by Alyse Price-Tobler (mcap)

                                      SEMPI Social Communication Model©            

              © 2018 Alyse Price-Tobler () Music by Tania Rose
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Why I created the SEMPI Social Communication Model

Posted on November 9, 2017 at 4:15 AM

Hi, and thankyou for coming to my website to spend your precious time reading my blog.

 

I wanted to say something about one of the main reasons for designing the SEMPI model. Throughout my many years as a community worker, the men and women who have been experiencing homelessness, have been among the people who have most touched my heart.

 

I cannot imagine, as much as I try, to understand what it must be like to experience unmanaged mental health issues, ongoing painful and debilitating physical symptoms, and not having anywhere safe to live. Just typing this is bringing up a lot of emotion for me. Over the years, I have worked with, and walked with, many many people experiencing this way of life. My frustration with the lack of housing and good mental health care has only deepened over time and after I finished my research at the Exodus Foundation and the absolutely amazing Bill crews and his dedicated staff, it was clear to me that I had to get the model that I had already been working on for some time, out there in the world.

 

I started to write SEMPI after a long painful operation. During my time in hospital, I found myself needing to speak to someone about what was happening to me both mentally and physically, while I was in recovery. To my surprise, there was no one on staff who were able to fill this need for me. I asked if there was a counsellor on staff, or perhaps a Nun or Brother from a local order who came through. There was nothing. When I found myself crying and trying to process the huge event that I had just been through, I was met with staff who were showing signs of concern and worry for me about my mental health, and obvious frustration at my putting them out of their routine with my 'upsetness'. At one point, the Nurse Unit Manager was called in, along with two other nurses, who questioned me about why I was really upset and if I was suicidal. I actually didn't think I was crying more than anyone else would have done in my position at the time and didn't really warrant being asked if I was suicidel.  Actually, I silently cried three times in four days, but not weeping and deep crying. I couldn't believe that my crying and asking if someone could come and talk to me had evoked this response. I knew instantly that I was not going to get any help from the nursing staff and that no one else was coming to speak to me about what I was going through around my adjustment after my operation, at anytime soon. I experienced first hand stigma from staff who were working in a large institution and questioning my mental health because I was crying after a six hour operation. I had to do something. I wondered how people who did have serious mental health issues were treated in these settings. Then I wondered about what it must be like for men and women who were homeless as well and how they are treated. I wanted to write a model that  everyone could learn, so that the staff would no longer be scared of anyone showing any emotion and or who were taking up their time. I imagined lay people coming in to hospitals and teaching people the SEMPI language, while settling them down and giving them a voice.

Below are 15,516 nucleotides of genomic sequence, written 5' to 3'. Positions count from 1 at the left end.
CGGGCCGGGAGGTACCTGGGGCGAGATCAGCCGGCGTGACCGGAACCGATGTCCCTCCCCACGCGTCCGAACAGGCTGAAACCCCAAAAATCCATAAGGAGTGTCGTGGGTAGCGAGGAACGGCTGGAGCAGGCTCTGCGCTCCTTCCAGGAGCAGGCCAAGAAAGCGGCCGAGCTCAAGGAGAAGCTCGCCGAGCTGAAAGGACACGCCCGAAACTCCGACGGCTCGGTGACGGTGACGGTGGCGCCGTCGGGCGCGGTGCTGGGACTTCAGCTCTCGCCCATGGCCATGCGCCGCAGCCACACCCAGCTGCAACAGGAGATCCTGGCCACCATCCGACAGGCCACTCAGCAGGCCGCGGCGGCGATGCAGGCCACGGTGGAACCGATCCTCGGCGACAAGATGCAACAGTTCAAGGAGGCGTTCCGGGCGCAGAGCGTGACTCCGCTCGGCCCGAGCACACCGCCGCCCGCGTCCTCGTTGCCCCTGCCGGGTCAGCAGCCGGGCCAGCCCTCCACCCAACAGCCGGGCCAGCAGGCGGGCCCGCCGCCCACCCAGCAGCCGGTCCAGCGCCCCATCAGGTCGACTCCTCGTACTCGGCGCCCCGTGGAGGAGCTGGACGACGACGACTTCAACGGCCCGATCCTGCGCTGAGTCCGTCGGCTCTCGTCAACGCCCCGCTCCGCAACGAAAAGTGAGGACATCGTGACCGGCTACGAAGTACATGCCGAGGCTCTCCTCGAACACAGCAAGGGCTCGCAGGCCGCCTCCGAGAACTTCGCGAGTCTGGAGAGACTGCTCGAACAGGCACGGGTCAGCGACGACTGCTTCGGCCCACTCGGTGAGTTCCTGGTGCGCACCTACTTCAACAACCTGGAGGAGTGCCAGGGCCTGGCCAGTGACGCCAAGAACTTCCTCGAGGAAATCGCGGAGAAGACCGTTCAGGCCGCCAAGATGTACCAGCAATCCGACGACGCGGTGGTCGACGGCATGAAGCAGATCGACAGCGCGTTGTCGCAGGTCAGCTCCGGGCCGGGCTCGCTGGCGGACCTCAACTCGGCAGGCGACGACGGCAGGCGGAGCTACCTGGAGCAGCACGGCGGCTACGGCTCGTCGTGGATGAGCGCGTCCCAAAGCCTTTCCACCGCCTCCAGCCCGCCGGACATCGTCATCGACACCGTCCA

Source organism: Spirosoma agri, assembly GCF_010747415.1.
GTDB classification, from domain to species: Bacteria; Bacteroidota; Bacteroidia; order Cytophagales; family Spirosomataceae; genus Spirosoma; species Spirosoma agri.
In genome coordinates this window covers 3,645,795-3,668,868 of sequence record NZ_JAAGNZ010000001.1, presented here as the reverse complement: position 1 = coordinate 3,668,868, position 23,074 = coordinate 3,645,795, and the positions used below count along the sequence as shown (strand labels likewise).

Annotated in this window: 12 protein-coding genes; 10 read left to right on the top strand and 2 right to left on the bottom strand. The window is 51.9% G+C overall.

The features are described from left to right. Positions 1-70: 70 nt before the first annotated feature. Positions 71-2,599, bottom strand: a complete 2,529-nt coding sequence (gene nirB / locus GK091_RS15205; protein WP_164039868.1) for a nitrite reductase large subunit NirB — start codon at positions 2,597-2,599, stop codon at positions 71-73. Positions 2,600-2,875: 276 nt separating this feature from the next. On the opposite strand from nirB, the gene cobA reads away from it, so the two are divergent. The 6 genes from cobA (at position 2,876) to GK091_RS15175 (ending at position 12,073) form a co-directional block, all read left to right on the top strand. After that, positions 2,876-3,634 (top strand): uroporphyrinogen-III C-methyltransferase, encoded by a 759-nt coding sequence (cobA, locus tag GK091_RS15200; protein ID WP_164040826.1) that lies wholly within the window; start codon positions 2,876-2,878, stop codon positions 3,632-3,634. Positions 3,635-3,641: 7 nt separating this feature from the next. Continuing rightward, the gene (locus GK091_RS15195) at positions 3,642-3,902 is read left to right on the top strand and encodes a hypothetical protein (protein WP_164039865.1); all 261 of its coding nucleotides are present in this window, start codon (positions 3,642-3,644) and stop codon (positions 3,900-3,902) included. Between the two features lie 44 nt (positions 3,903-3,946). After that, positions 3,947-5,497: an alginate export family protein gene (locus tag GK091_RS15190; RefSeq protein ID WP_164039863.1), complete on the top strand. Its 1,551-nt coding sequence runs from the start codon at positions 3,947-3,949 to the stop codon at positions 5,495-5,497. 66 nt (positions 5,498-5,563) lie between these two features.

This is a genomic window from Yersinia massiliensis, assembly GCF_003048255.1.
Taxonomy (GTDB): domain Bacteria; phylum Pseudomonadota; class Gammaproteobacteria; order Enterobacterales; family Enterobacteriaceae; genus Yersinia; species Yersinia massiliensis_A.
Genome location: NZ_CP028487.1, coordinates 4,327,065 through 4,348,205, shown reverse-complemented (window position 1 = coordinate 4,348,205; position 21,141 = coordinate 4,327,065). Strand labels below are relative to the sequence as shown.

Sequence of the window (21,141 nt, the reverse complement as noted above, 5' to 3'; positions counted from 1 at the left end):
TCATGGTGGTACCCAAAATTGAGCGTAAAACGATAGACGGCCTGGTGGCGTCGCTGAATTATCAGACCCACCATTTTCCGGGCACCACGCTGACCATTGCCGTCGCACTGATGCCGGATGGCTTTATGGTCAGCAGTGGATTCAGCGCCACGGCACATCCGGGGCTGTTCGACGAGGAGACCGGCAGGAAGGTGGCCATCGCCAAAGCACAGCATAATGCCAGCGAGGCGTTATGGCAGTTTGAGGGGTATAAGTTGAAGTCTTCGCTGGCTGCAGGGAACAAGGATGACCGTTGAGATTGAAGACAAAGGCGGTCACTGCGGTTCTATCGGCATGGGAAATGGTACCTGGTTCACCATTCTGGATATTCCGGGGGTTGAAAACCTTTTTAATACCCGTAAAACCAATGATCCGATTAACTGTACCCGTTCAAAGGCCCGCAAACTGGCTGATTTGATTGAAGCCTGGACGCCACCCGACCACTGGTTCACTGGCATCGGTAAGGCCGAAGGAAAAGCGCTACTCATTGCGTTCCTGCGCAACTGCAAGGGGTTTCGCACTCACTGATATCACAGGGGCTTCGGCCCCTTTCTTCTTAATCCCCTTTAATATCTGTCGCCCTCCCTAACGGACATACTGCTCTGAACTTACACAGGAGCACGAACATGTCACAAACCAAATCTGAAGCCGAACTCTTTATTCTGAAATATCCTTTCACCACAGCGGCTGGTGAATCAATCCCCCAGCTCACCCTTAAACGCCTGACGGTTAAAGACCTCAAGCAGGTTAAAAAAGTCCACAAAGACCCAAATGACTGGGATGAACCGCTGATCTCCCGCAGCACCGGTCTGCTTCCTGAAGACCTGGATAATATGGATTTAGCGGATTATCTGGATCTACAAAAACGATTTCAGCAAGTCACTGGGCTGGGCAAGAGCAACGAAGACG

SEMPI WAS BORN

 

This was the moment that I started to design a model for anyone needing to speak to someone and feel heard when they are going through a difficult time. I decided to write a model that was easy to pick up, was altruistic, needed to be able to be along the same lines as the 'pay it forward', could be used by children and adults, as well as anyone in those two categories that have a disability or mental health issue.

 

My model needed to be used by basically everybody.

 

The most important factor was that it needed to be FREE so that it can get out to the people who need it the most.

 

It can be used from anyone aged from three to 110, from any profession, seven days per week.

It needed to reduce loneliness and isloation.

 

This is my passion. This is my biggest project. This is for the homeless men and women that have taught me and trusted me. This is for my children and the coming generations, so that they do not experience the levels of stigma around mental health that are currently ingrained in our society. Children are our future. Children who have a voice and are taught to use it are empowered little people who grow up to be powerful emotionally intelligent adults. My SEMPI model attempts to do this.


Thank you for reading, Alyse :)

#homeless, #women, #public, #self-esteem, #stigma, #empathy, #mentalhealth #hospital #childmentalhealth #adultmentalhealth


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